Getting Hygge and Doing a Box

The Danes define hygge as something akin to eating Christmas dinner in a cabin with your family while it snows outside beneath a double rainbow. I love this word, and there is no counterpart for it in English. It’s a level of coziness and comfort that surpasses language, I think, and it’s exactly how I felt in Niseko.

On my second full day, I moved from my hotel in the boonies to a log cabin with everyone else. It was comfortable, considering there were five of us sharing space. There’s some unparalleled feeling I get when I’m in a cabin in the mountains with good company, a little fire, home cooked food, and everyone sitting around together. I think I would describe this as hygge. 

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Mmm, cheese.

The other obvious perk of the cottage was the fact that I could walk from it to the mountain and not get stuck in the ski lodge waiting for a shuttle.

I’d purchased a 3-day pass and had really made the most of it by Day 3. This was the longest consecutive stretch of days I’d ever spent boarding, and it was both invigorating and painful. Hobbling down the stairs in the morning, I felt like an old crone.

James, who worked as a snowboarding instructor in France, was a bit speedy for me, so I spent most of my time with his cousin Robine, whose company on and off the slopes was absolutely stellar. She is one of those people who is so full of joy and laughter and joie de vivre that it’s impossible to not feel sunny around her. I would also say that she and I are on a similar standard when it comes to skiing/snowboarding.

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Single chair lifts..

On our third day, I decided I would do a box. This has been a goal of mine for ages now, because I feel like boxes are both a little bit badass but also the easiest option in a terrain park.

By the third day, I’d mustered enough confidence to do it, even as pieces of my snowboard were falling off left and right. On the first day in Niseko, my right toe cap snapped off. Later, the clip on the back of my right binding disappeared. Just before I attempted the box, I noticed the clips from my back left binding sitting in the snow. Each afternoon, I’d hand some new part of my board over to James, who ended up ordering new parts for all of us – his bindings had also snapped off when he got there, possibly due to the transition from Manila humidity to icy Japan air.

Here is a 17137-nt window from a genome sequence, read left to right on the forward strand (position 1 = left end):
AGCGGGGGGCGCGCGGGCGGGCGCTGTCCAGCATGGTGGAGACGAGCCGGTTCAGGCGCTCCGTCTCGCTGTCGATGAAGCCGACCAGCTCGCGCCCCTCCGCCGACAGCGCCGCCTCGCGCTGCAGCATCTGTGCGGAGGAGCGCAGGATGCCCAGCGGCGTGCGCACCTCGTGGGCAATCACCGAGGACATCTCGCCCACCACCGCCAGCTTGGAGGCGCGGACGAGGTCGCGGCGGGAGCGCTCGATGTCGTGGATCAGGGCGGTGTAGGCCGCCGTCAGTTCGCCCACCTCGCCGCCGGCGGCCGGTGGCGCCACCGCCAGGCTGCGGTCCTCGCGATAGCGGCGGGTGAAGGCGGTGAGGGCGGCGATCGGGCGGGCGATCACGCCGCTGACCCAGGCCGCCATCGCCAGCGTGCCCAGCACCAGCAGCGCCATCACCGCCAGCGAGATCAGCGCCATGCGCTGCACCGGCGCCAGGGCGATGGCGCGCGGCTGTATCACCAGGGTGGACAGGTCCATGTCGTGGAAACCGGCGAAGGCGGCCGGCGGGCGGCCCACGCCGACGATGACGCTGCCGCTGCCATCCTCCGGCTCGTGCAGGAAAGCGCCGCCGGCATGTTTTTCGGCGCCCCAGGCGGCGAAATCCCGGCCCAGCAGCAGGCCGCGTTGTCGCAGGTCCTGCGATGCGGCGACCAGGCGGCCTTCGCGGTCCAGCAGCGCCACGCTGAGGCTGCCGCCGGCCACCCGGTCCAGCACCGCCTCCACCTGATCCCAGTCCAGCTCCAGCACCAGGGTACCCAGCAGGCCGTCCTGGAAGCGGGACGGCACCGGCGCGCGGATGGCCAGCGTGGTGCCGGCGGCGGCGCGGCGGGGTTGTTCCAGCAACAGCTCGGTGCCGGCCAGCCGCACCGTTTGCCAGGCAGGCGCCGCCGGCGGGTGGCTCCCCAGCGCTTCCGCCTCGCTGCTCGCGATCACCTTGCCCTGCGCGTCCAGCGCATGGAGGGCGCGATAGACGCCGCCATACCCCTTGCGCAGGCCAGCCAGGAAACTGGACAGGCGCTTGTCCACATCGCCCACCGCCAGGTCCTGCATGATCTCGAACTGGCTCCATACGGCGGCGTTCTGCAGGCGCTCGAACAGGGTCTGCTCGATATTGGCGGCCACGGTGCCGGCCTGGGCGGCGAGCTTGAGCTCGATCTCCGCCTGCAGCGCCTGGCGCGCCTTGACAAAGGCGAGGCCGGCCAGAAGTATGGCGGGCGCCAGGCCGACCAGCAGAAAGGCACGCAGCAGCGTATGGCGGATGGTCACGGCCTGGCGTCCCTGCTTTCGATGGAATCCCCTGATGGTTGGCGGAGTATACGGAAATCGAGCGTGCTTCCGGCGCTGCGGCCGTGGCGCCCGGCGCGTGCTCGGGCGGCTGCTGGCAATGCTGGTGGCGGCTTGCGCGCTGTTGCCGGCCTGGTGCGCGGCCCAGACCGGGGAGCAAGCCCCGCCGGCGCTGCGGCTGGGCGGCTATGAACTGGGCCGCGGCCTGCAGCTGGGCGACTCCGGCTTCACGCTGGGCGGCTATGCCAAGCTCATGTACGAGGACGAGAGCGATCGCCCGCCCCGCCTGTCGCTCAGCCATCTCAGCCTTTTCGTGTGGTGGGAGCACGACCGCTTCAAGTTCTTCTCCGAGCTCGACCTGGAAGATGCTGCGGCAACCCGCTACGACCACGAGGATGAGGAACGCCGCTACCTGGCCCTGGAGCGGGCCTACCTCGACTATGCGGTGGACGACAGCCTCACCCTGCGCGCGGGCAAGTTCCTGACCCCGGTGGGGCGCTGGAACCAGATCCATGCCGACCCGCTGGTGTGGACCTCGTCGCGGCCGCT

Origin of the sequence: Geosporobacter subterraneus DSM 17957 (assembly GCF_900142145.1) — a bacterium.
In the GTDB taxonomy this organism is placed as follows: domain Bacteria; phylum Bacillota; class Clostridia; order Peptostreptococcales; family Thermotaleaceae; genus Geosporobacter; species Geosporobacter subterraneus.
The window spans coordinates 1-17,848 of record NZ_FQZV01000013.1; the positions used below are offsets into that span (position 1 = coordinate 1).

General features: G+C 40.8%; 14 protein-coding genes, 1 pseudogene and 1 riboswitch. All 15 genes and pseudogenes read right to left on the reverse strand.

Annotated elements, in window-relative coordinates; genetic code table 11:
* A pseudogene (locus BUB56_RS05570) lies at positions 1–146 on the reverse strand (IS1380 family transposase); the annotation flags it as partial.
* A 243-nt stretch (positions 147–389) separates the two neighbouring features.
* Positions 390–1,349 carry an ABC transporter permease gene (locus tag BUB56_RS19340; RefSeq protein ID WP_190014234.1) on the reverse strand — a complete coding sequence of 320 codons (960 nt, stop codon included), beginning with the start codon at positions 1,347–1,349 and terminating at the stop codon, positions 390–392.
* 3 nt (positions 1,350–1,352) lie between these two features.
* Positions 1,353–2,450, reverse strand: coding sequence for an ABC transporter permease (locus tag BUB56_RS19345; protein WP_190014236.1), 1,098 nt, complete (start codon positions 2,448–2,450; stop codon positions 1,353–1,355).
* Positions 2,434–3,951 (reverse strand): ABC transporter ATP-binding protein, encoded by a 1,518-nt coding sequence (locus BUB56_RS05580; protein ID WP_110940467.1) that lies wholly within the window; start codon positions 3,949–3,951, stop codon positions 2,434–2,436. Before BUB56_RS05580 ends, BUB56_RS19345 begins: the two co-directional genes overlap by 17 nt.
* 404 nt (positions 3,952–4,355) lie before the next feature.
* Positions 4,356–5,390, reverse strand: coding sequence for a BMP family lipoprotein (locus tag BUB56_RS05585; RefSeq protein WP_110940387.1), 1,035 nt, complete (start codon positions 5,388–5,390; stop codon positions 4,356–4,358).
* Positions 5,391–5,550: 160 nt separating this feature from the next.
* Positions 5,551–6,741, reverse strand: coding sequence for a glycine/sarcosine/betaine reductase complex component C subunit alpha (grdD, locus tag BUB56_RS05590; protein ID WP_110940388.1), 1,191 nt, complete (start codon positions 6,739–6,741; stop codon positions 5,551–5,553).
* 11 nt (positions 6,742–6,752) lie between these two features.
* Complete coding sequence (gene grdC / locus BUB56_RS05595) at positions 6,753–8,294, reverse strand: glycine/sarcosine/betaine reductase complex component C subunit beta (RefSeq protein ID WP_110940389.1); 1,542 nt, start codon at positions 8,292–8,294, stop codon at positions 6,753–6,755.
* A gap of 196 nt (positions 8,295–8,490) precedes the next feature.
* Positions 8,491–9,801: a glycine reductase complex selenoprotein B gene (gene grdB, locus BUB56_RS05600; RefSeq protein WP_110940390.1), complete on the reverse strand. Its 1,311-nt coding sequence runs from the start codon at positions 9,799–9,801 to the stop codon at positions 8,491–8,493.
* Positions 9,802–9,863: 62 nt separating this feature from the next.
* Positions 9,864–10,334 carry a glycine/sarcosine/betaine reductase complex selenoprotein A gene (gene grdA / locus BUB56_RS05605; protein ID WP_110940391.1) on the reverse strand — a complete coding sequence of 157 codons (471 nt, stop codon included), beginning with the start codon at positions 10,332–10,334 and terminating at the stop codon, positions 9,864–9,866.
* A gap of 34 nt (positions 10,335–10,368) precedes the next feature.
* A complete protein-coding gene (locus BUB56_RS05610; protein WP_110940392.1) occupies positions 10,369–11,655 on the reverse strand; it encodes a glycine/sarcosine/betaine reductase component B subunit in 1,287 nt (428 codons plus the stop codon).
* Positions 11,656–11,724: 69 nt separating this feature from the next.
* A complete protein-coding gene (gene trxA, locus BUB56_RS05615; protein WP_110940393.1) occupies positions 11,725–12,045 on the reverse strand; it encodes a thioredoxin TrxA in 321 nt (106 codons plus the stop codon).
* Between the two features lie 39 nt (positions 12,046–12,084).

He assured me it was safe to board without the toe cap – it felt no different, really – and the binding clips on the back didn’t do much anyway, so I felt ready to tackle the box.

Robine and I approached the terrain park, where we ran into Zach, who was doing 360s and jumps off of some terrifyingly  icy ramp parallel to the box. Robine and I planted ourselves at the top of the hill leading down to the box. From here, it looked relatively harmless: a long stretch of wide, hard plank.

As we deliberated, small children soared by and deftly flew over the box, some even doing fancy turns along the way.

“This is actually a harder box,” Zach told me between his Olympian 360s. “There’s a gap between the ramp and the box, so don’t clip your board. There’s an easier box up higher.”

“No,” I told him. “I want to do this box.”

Robine was on board with going after me on her skis, so down I went. It’s helpful for you to know that my concept of speed – much like my perception of depth, which I’ll explain in a moment – is severely warped. As I flew down the hill toward the box, I imagined I was traveling at breakneck speed, Shinkansen-fast. In reality, it was possibly average, old man in a wheelchair-fast. I turned a little to slow down, glided gently up the ramp and onto the box – and then came to a complete stop.

Behind me, I could hear Robine laughing hysterically as I tried to stay standing, doubled over in my own laughter. I nudged myself to the end of the box where I fell into the snow. I thought it was hilarious. You’d probably have to be there.

Robine came over next, looking not unlike the deft children on their skis – and then she fell off, losing a ski in the process. I really can’t tell you how hilarious this was to both of us.

Determined to nail it, I ran up to try it again. With a little more speed – emphasis here on ‘little’ – I popped over the ramp, rode the edge of the box to the end, and landed easily in front of Robine, who had been filming the entire thing.

There was great cheering from us and Zach, who was waiting very patiently a little further down – until Robine scrolled to the video and noted that it cut off just as I was approaching the box. Oh well. It felt good, and I had witnesses.

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On approach to the box, the moment the video cut.

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Wow.

After some frustration before lunch – where I hit a long flat green and thought it would be faster to cut through the trees, which led nowhere, so I had to unbind my board and then chase it down a hill as it glided away from me, and then climb back onto the trail where Zach told me it actually was downhill and not straight and I learned I have troublesome depth perception – the rest of the day panned out quite well. It was our last day on the mountain, so we made the most of it and boarded until the lifts closed at 4:30.

Cold and soaked through – the snow was a lot slushier today – I was grateful to return to the cabin’s warm interior, a toasty shower, and a delightfully steamy hot pot to round out the day. The whole afternoon/evening was one of those moments where you wonder if life gets much better.

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Hot chocolate, snow outside

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View from the top.

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